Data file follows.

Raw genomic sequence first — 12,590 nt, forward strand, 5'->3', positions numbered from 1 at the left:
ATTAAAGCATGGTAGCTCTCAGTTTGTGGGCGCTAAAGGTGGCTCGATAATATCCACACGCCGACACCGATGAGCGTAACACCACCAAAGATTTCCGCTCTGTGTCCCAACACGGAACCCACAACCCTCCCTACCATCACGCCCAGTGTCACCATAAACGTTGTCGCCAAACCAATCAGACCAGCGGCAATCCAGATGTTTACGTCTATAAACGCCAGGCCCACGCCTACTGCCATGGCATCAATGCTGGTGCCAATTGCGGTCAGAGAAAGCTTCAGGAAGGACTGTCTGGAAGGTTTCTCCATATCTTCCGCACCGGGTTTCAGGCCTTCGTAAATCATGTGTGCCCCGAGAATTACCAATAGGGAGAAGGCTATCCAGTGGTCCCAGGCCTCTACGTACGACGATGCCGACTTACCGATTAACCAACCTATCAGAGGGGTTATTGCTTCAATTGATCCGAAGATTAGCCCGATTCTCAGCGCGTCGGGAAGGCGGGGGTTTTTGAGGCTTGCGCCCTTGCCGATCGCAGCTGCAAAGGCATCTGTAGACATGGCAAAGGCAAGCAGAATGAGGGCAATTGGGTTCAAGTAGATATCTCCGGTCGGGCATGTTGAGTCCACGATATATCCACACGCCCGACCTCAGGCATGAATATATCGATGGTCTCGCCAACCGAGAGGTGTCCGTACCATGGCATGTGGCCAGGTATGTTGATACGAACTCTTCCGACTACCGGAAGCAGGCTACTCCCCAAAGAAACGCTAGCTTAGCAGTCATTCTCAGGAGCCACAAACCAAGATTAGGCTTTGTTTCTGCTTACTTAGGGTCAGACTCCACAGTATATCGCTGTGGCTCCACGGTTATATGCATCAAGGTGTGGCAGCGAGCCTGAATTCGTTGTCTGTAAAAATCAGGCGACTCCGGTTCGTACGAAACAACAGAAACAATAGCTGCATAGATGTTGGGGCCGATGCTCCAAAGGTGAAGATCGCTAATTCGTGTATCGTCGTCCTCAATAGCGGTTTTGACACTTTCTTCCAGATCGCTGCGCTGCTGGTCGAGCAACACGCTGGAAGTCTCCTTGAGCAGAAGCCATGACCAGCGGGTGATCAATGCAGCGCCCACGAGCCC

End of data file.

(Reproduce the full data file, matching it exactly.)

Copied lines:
Raw genomic sequence first — 12,590 nt, forward strand, 5'->3', positions numbered from 1 at the left:
ATTAAAGCATGGTAGCTCTCAGTTTGTGGGCGCTAAAGGTGGCTCGATAATATCCACACGCCGACACCGATGAGCGTAACACCACCAAAGATTTCCGCTCTGTGTCCCAACACGGAACCCACAACCCTCCCTACCATCACGCCCAGTGTCACCATAAACGTTGTCGCCAAACCAATCAGACCAGCGGCAATCCAGATGTTTACGTCTATAAACGCCAGGCCCACGCCTACTGCCATGGCATCAATGCTGGTGCCAATTGCGGTCAGAGAAAGCTTCAGGAAGGACTGTCTGGAAGGTTTCTCCATATCTTCCGCACCGGGTTTCAGGCCTTCGTAAATCATGTGTGCCCCGAGAATTACCAATAGGGAGAAGGCTATCCAGTGGTCCCAGGCCTCTACGTACGACGATGCCGACTTACCGATTAACCAACCTATCAGAGGGGTTATTGCTTCAATTGATCCGAAGATTAGCCCGATTCTCAGCGCGTCGGGAAGGCGGGGGTTTTTGAGGCTTGCGCCCTTGCCGATCGCAGCTGCAAAGGCATCTGTAGACATGGCAAAGGCAAGCAGAATGAGGGCAATTGGGTTCAAGTAGATATCTCCGGTCGGGCATGTTGAGTCCACGATATATCCACACGCCCGACCTCAGGCATGAATATATCGATGGTCTCGCCAACCGAGAGGTGTCCGTACCATGGCATGTGGCCAGGTATGTTGATACGAACTCTTCCGACTACCGGAAGCAGGCTACTCCCCAAAGAAACGCTAGCTTAGCAGTCATTCTCAGGAGCCACAAACCAAGATTAGGCTTTGTTTCTGCTTACTTAGGGTCAGACTCCACAGTATATCGCTGTGGCTCCACGGTTATATGCATCAAGGTGTGGCAGCGAGCCTGAATTCGTTGTCTGTAAAAATCAGGCGACTCCGGTTCGTACGAAACAACAGAAACAATAGCTGCATAGATGTTGGGGCCGATGCTCCAAAGGTGAAGATCGCTAATTCGTGTATCGTCGTCCTCAATAGCGGTTTTGACACTTTCTTCCAGATCGCTGCGCTGCTGGTCGAGCAACACGCTGGAAGTCTCCTTGAGCAGAAGCCATGACCAGCGGGTGATCAATGCAGCGCCCACGAGCCC